Filmmaker: What were the biggest challenges posed by production to those goals?

Alvarado-Farrar: Production happened in real time. There were few ways to predict one day from the next, especially at the beginning. We were witnessing an order imploding under the weight of its own severity and, in the process of that implosion, revealing the connections of oppression that had previously created a seemingly insurmountable shield. In a way, that made everything relevant to the story. The biggest challenge was creating a string that tied all those pieces together.

Filmmaker: What camera did you shoot on? Why did you choose the camera that you did? What lenses did you use?

Alvarado-Farrar: We shot on a variety of cameras. At the beginning, we were using my personal DSLR a 5D Mark II — this was 2014. Originally I was photographing as well as filming, so this was a practical tool that could do both. As we transitioned to shooting exclusively film we used the C300 Mark I and Mark II, an amazing documentary camera that allowed us to navigate spaces nimbly, with a low profile and still shooting 10- and 12-bit color depth respectively. In the final phase of production we shot interviews and vérité home scenes on the ALEXA Mini, which allowed us to shoot with a much wider dynamic range, bit-depth and speeds. Most of the time the Canon EF-mount cameras were equipped with a Canon 24-70mm v II lens, sometimes employing the 24-105 during the day and Duclos-Zeiss series primes for specialty or gimbal shots. The ALEXA was paired exclusively with the Fujinon 19-90mm which gave us range, shallow DoF and beautiful color.

Filmmaker: Describe your approach to lighting.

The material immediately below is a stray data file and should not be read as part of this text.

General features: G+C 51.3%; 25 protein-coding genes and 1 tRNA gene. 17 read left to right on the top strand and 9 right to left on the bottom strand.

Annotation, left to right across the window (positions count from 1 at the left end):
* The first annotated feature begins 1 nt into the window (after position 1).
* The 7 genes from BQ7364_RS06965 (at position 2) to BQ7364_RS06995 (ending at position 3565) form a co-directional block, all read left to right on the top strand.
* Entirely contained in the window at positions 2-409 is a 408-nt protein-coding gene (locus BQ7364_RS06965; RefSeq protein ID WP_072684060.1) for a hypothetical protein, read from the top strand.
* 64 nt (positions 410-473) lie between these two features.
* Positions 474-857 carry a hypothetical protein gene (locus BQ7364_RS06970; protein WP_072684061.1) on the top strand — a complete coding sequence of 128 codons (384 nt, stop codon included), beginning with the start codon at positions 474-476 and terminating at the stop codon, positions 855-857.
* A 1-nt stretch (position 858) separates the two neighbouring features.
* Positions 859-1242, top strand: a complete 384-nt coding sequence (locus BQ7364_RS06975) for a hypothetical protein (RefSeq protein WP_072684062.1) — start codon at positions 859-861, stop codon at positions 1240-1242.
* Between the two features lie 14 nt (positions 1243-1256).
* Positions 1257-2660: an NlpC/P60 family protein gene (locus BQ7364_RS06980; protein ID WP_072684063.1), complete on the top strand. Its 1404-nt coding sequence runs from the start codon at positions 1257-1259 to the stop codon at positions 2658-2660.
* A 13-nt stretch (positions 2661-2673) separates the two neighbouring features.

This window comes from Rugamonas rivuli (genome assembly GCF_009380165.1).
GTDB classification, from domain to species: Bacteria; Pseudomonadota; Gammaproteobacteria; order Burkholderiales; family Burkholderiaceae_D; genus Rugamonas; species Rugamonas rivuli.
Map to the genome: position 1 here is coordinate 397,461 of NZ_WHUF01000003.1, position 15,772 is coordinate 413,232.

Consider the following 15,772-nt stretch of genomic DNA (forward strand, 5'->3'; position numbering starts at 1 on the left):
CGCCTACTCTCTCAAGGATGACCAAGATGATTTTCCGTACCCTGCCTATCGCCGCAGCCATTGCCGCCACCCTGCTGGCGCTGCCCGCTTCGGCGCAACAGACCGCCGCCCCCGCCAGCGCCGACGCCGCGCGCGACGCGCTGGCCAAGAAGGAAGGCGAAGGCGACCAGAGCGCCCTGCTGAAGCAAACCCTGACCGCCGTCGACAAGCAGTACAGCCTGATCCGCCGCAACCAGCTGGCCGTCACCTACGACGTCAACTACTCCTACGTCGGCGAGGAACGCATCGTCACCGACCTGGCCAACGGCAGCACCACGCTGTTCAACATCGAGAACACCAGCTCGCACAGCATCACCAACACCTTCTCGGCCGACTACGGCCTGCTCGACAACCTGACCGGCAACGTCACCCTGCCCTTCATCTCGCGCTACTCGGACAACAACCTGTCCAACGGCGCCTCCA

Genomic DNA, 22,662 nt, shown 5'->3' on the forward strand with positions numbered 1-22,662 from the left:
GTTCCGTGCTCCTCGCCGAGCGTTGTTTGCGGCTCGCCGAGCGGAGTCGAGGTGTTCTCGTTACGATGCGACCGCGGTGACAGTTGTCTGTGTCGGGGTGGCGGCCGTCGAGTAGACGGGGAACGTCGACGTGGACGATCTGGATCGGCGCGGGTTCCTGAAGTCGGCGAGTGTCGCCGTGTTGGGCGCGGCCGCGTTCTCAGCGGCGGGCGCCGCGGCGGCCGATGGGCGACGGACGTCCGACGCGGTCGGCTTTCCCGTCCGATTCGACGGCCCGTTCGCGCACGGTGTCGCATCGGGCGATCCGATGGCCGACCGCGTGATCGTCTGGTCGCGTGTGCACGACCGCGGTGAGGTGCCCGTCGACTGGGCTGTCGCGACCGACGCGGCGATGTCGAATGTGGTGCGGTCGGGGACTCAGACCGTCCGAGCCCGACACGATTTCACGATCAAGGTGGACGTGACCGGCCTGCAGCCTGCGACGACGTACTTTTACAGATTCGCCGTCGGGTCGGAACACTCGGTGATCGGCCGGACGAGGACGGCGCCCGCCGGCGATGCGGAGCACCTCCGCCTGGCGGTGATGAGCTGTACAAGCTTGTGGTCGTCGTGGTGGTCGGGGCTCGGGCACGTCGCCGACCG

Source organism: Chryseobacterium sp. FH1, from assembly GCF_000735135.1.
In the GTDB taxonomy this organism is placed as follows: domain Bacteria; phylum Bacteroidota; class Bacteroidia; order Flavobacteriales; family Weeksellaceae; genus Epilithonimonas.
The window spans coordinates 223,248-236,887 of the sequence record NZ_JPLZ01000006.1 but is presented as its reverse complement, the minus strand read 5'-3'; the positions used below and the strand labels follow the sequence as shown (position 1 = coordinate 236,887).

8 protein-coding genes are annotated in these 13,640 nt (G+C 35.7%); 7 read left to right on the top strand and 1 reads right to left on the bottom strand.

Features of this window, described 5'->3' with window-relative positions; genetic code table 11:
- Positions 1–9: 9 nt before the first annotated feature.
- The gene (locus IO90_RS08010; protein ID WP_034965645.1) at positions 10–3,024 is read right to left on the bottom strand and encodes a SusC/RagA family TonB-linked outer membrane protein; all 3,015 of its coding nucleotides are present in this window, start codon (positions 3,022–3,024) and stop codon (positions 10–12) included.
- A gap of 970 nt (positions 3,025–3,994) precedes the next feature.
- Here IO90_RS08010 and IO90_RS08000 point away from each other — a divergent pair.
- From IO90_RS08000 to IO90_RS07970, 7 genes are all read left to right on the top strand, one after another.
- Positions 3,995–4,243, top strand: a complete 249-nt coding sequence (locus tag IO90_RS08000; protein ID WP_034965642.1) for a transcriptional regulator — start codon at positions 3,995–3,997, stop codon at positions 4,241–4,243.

Alvarado-Farrar: This film was designed around available natural light. This lent a quality to it that was as raw and unprocessed as many of the spaces we were filming. It was also practical in nature, navigating a protest space with lights is just one more thing that draws attention to your filming or will get in the way when moving through a crowd. Streets lights have a aesthetic beauty to them — a broad flood, high contrast — that a top-camera spotlight can ruin.

Filmmaker: What was the most difficult scene to realize and why? And how did you do it?

Alvarado-Farrar: The shutdown of I-70 at the Blanchett Bridge was one of the most demanding scenes to shoot. It is one of the cruxes of the film — following a protest from planning to action to aftermath. Not only was it a scorching August day, we had cards fail, a camera break, state troopers chasing and body slamming people, a woman try to run protesters down with her car and dozens of people arrested by a swarm of police.

Filmmaker: Finally, describe the finishing of the film. How much of your look was “baked in” versus realized in the DI?

Alvarado-Farrar: The finishing of the film was designed primarily around matching the many formats seen on screen, both our own multitude of cameras as well as restoring archival footage (mostly shot on cell phones) to have some of the tonality of the higher-end footage. The look we were going for is mostly true to image — accenting contrast, balancing color and bringing out vibrancy and depth — while some scenes have a number of passes to bring the image to life, a heavy grade would have taken away from the raw feeling of the images.

TECH BOX

Film Title: Whose Streets?

Camera: Canon 5D Mark II, c300, c300 Mark II, ALEXA Mini

Lenses: Canon 24-70mm v II, Canon 24-105mm, Duclos Zeiss ZF.2 Prime 15mm, 21mm & 35mm, Fujinon Cabrio 19-90mm

Lighting: Available Light

Processing: Digital

Color Grading: DaVinci Resolve Studio